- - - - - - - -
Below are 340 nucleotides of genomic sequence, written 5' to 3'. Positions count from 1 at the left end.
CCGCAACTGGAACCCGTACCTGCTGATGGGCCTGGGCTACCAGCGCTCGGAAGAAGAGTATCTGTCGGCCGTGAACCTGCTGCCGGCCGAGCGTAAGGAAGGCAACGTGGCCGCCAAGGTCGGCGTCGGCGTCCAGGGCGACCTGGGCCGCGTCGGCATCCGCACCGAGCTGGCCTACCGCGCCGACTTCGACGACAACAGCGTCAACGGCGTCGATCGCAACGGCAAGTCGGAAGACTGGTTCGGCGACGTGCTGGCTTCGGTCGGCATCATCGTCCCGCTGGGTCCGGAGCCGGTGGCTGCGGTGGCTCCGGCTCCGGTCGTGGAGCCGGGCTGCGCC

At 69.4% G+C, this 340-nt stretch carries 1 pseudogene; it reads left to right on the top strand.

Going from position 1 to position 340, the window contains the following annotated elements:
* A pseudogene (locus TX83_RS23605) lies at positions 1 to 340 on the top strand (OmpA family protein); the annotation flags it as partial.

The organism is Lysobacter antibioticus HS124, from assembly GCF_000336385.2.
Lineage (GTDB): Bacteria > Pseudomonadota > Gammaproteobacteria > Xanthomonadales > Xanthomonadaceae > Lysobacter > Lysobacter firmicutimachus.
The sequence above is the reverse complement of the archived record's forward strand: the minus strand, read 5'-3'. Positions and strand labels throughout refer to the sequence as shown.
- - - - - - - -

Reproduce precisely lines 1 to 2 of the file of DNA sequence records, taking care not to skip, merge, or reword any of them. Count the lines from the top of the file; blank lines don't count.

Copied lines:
Below are 340 nucleotides of genomic sequence, written 5' to 3'. Positions count from 1 at the left end.
CCGCAACTGGAACCCGTACCTGCTGATGGGCCTGGGCTACCAGCGCTCGGAAGAAGAGTATCTGTCGGCCGTGAACCTGCTGCCGGCCGAGCGTAAGGAAGGCAACGTGGCCGCCAAGGTCGGCGTCGGCGTCCAGGGCGACCTGGGCCGCGTCGGCATCCGCACCGAGCTGGCCTACCGCGCCGACTTCGACGACAACAGCGTCAACGGCGTCGATCGCAACGGCAAGTCGGAAGACTGGTTCGGCGACGTGCTGGCTTCGGTCGGCATCATCGTCCCGCTGGGTCCGGAGCCGGTGGCTGCGGTGGCTCCGGCTCCGGTCGTGGAGCCGGGCTGCGCC